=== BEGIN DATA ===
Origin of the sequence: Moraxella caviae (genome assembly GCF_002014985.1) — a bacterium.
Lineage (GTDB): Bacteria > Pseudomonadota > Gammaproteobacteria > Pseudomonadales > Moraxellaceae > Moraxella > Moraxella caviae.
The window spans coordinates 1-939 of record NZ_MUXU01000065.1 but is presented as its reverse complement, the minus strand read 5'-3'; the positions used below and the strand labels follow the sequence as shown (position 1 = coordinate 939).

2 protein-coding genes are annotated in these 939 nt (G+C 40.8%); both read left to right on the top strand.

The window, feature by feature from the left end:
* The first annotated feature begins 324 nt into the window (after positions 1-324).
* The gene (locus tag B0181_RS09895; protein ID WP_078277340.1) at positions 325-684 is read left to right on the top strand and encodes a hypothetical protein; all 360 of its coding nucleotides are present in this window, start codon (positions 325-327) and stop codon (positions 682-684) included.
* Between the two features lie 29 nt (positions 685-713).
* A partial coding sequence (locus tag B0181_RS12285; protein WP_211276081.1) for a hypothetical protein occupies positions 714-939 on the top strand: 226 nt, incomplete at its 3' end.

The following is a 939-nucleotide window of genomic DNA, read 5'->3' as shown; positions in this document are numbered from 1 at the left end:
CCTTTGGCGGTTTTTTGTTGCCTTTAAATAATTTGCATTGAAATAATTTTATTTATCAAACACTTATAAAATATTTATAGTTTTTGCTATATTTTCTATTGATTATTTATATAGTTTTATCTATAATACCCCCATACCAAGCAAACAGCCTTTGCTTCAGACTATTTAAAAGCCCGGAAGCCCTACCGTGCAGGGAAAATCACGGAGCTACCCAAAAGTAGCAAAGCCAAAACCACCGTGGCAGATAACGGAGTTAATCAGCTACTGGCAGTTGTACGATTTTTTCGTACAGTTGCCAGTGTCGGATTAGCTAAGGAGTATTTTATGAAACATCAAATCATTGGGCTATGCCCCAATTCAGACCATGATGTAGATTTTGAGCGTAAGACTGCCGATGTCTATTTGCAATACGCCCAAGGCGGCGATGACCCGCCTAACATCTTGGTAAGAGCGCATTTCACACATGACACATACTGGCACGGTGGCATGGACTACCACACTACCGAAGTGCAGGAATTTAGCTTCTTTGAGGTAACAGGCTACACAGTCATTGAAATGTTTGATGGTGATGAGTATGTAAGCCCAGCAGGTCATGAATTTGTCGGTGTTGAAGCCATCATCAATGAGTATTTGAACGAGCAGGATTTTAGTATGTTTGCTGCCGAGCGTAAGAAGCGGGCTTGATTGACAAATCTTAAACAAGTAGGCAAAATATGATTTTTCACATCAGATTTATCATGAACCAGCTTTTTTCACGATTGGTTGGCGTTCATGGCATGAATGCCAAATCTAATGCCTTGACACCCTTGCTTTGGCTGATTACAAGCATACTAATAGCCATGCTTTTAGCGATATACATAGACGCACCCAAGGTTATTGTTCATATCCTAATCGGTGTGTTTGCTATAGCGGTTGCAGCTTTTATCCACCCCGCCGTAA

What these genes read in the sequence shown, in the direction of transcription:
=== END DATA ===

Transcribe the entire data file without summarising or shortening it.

Origin of the sequence: Moraxella caviae (genome assembly GCF_002014985.1) — a bacterium.
Lineage (GTDB): Bacteria > Pseudomonadota > Gammaproteobacteria > Pseudomonadales > Moraxellaceae > Moraxella > Moraxella caviae.
The window spans coordinates 1-939 of record NZ_MUXU01000065.1 but is presented as its reverse complement, the minus strand read 5'-3'; the positions used below and the strand labels follow the sequence as shown (position 1 = coordinate 939).

2 protein-coding genes are annotated in these 939 nt (G+C 40.8%); both read left to right on the top strand.

The window, feature by feature from the left end:
* The first annotated feature begins 324 nt into the window (after positions 1-324).
* The gene (locus tag B0181_RS09895; protein ID WP_078277340.1) at positions 325-684 is read left to right on the top strand and encodes a hypothetical protein; all 360 of its coding nucleotides are present in this window, start codon (positions 325-327) and stop codon (positions 682-684) included.
* Between the two features lie 29 nt (positions 685-713).
* A partial coding sequence (locus tag B0181_RS12285; protein WP_211276081.1) for a hypothetical protein occupies positions 714-939 on the top strand: 226 nt, incomplete at its 3' end.

The following is a 939-nucleotide window of genomic DNA, read 5'->3' as shown; positions in this document are numbered from 1 at the left end:
CCTTTGGCGGTTTTTTGTTGCCTTTAAATAATTTGCATTGAAATAATTTTATTTATCAAACACTTATAAAATATTTATAGTTTTTGCTATATTTTCTATTGATTATTTATATAGTTTTATCTATAATACCCCCATACCAAGCAAACAGCCTTTGCTTCAGACTATTTAAAAGCCCGGAAGCCCTACCGTGCAGGGAAAATCACGGAGCTACCCAAAAGTAGCAAAGCCAAAACCACCGTGGCAGATAACGGAGTTAATCAGCTACTGGCAGTTGTACGATTTTTTCGTACAGTTGCCAGTGTCGGATTAGCTAAGGAGTATTTTATGAAACATCAAATCATTGGGCTATGCCCCAATTCAGACCATGATGTAGATTTTGAGCGTAAGACTGCCGATGTCTATTTGCAATACGCCCAAGGCGGCGATGACCCGCCTAACATCTTGGTAAGAGCGCATTTCACACATGACACATACTGGCACGGTGGCATGGACTACCACACTACCGAAGTGCAGGAATTTAGCTTCTTTGAGGTAACAGGCTACACAGTCATTGAAATGTTTGATGGTGATGAGTATGTAAGCCCAGCAGGTCATGAATTTGTCGGTGTTGAAGCCATCATCAATGAGTATTTGAACGAGCAGGATTTTAGTATGTTTGCTGCCGAGCGTAAGAAGCGGGCTTGATTGACAAATCTTAAACAAGTAGGCAAAATATGATTTTTCACATCAGATTTATCATGAACCAGCTTTTTTCACGATTGGTTGGCGTTCATGGCATGAATGCCAAATCTAATGCCTTGACACCCTTGCTTTGGCTGATTACAAGCATACTAATAGCCATGCTTTTAGCGATATACATAGACGCACCCAAGGTTATTGTTCATATCCTAATCGGTGTGTTTGCTATAGCGGTTGCAGCTTTTATCCACCCCGCCGTAA

What these genes read in the sequence shown, in the direction of transcription: